November 22, 2017

The Advocate's Toolbox

Algonquin Spring/Summer Kids 2014 | Preview Peek

The team at Algonquin Young Readers is a generous and lovely group; they also might be one of the bravest in the business. Upon arriving at the publisher’s spring/summer 2014 preview last week in New York City, the audience in attendance was informed that they were going to have not only one but three authors video chatting into the preview! The sheer technological gymnastics impressed all of us and we excitedly settled in to hear about Algonquin’s intimate and well-curated upcoming list.

Algonquin-CoverstripFirst up, Gae Polisner, who attended in person, spoke about her upcoming young adult, The Summer of Letting Go (March, the story of 16-year-old Francesca Schnell. Francesca is trying to overcome the death four years earlier of her younger brother; he drowned while she should have been watching him. But from great tragedy also comes great hope, which Polisner stated was the takeaway she wanted for her readers. She was a lovely speaker, telling the audience that her ultimate goal was to capture “how difficult and powerful the teen years are.” The book cover has massive teen appeal: add the tragedy, romance, and family drama, and this could be a tough title to keep on the shelves.

Next in line was James Klise via online chat. He already has won legions of fans, given that he’s a high school librarian in Chicago and author of Love Drugged, a Stonewall honor book. Klise presented The Art of Secrets (April), an intriguing story about greed and generosity. When Saba Khan’s apartment is burned down in a possible hate crime, her high school community rallies around her. But when a piece of art donated to the cause turns out to be worth hundreds of thousands of dollars, the question of where the money should go turns a community against itself. Told from multiple points of view, this has a touch of mystery couched in a realistic school story. As an added bonus, Klise shared some of the books that are popular in his library and top of his list was S.A. Bodeen’s titles, in particular The Raft (Feiwel & Friends, 2012) and The Compound (Feiwel & Friends, 2008).  I’m sure many of us working in middle school and high school libraries have found this to be true as well!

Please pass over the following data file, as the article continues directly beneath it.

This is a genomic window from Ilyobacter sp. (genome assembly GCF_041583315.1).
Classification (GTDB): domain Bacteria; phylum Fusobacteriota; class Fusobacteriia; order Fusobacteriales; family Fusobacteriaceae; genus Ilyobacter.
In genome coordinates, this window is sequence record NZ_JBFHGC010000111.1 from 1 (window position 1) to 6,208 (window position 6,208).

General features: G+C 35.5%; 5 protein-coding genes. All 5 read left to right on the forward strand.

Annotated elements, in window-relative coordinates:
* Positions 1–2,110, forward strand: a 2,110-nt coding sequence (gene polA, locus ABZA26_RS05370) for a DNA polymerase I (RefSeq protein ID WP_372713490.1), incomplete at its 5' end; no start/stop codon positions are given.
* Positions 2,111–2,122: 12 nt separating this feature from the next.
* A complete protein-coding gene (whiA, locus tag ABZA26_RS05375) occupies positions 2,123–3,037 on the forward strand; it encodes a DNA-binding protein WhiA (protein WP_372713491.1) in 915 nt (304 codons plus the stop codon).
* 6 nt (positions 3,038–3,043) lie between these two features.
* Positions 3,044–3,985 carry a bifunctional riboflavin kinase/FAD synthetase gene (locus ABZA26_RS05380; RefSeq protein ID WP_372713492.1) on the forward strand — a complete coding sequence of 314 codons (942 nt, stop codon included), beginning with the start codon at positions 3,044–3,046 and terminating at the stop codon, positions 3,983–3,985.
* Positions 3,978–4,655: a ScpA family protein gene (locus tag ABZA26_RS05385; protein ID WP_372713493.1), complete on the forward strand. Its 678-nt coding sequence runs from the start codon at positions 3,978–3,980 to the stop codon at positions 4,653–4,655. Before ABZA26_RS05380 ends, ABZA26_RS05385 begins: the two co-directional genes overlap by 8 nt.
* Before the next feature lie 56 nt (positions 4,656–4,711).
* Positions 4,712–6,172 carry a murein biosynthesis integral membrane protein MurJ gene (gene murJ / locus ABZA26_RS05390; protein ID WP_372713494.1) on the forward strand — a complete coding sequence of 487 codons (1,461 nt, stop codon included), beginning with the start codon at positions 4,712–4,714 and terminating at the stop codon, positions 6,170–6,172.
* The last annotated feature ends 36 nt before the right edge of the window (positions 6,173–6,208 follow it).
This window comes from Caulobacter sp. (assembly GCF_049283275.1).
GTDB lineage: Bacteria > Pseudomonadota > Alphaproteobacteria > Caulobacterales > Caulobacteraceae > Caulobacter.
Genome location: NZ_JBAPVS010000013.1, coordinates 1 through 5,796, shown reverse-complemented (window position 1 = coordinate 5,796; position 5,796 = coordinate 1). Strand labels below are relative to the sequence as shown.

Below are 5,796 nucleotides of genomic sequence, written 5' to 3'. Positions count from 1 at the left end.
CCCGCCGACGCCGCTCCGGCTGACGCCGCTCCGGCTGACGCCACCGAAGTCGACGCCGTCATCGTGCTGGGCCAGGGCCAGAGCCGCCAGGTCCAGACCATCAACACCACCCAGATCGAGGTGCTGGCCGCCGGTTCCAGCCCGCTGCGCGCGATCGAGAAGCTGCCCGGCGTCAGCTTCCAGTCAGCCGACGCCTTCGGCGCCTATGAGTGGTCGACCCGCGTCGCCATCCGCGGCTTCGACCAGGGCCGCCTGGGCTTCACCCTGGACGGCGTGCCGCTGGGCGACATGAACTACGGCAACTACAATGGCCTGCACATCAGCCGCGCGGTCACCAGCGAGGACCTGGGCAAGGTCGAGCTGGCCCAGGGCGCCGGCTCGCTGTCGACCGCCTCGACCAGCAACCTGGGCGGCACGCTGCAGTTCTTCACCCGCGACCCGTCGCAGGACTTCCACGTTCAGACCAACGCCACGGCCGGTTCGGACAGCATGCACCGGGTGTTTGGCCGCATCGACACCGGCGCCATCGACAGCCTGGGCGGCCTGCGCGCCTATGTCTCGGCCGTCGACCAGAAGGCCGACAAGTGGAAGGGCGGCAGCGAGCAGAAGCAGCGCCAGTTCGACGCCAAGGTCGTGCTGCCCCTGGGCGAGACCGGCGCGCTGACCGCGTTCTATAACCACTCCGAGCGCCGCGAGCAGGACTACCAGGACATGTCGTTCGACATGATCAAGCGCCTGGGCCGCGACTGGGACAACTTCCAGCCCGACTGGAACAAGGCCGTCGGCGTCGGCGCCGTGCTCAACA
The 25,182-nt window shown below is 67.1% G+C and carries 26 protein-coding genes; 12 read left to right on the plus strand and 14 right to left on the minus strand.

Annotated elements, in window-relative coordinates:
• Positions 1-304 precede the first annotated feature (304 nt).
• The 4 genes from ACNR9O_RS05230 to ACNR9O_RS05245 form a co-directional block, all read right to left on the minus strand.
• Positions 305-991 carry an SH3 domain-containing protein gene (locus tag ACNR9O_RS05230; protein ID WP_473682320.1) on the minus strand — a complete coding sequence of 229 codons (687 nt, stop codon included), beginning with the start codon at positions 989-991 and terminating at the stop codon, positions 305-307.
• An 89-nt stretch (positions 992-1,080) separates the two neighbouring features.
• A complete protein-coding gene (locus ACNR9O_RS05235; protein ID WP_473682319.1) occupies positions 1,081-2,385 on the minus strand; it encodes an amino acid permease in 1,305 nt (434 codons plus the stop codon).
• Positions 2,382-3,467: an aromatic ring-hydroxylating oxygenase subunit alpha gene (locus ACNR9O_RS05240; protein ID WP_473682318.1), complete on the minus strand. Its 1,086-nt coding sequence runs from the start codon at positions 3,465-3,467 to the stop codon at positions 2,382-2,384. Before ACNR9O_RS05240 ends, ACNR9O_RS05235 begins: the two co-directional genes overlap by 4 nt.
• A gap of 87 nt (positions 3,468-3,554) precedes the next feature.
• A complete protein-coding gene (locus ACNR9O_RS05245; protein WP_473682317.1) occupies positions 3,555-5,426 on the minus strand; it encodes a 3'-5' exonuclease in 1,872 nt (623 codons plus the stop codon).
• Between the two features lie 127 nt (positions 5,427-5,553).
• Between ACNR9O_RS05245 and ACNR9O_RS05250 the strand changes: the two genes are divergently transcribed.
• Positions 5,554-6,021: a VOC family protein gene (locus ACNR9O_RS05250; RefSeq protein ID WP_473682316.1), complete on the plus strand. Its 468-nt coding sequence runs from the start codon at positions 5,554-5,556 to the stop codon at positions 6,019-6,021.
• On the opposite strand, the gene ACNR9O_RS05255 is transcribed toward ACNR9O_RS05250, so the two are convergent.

Many of us attending the preview in person received a small surprise when Sarah Klise joined us via video chat…very few of us had made the connection that James Klise, Kate Klise, and Sarah Klise are all siblings! Sarah shared Book #2 in her “Three-Ring Rascals” series, The Greatest Star on Earth (May). Similar to the first book in the series, The Show Must Go On! (2013), Sarah said that the main message of her new book is kindness and that “the outcome is better when we work together.” She also shared a lovely tidbit when she told us that the trapeze artists in the book remind her of when she and Kate were kids and would ice skate together. Like Sarah herself, the books (and the illustrations within) burst with charm and sweetness. These are wonderful recommendations for fans of “Bink and Gollie” as well as the “Clementine” series.

Speaking of charm, the room was full of it when author Tania Unsworth called in online to talk about her first story for young people, One Safe Place (April). It’s an adventure tale for middle-graders, but it also has elements of dystopia and horror. Unsworth said that she didn’t scale back for the younger crowd because “they have an appetite for scary things….  The key is how you resolve the story.”  Ultimately, though, Unsworth stresses that this is a friendship story. This would be an excellent recommendation for fans of The Mysterious Benedict Society, as the characters have to use their special talents and work together to escape. This sounds like a great book to hand those middle-graders who are aching to read up to the YA dystopias but who aren’t quite ready to go there.

15200_48.tifLastly, we had to hang on to our socks—because we were joined in person by James McMullan, author of I Stink! (HarperCollins, 2002) and countless other beloved picture books.  He was there to share his breathtaking and touching new illustrated memoir, Leaving China: An Artist Paints His World War II Childhood (March). McMullan was born in China in 1934 and led an idyllic life there until World War II broke out. McMullan’s father went to fight with the Allied forces while young James and his mother moved from one place to another, trying to escape the Japanese occupation. This memoir is, in a word, stunning. It’s a difficult book to read; it’s about being at an age when you have a growing awareness of the issues surrounding you, such as bullying, violence, alcoholism, and other values. But McMullan stresses that these values don’t need to be part of your life and that the book is “about finding a good way to be in the world.” McMullan shared with us how, as a boy, he didn’t embody traditional masculine values and attributes—he didn’t like sports and knew from an early age he wanted to draw. But it was the kind words from a physical education teacher that encouraged him to follow his own path. This is raw, cathartic, and beautiful—both in artwork and in prose—in a way that we’ve never experienced James McMullan before.  Prepare to have your socks knocked off.

If you would like more information, Algonquin has made all of these titles available on NetGalley.


Laura Lutz is a middle school librarian, book blogger, and occasional contributor to SLJ.

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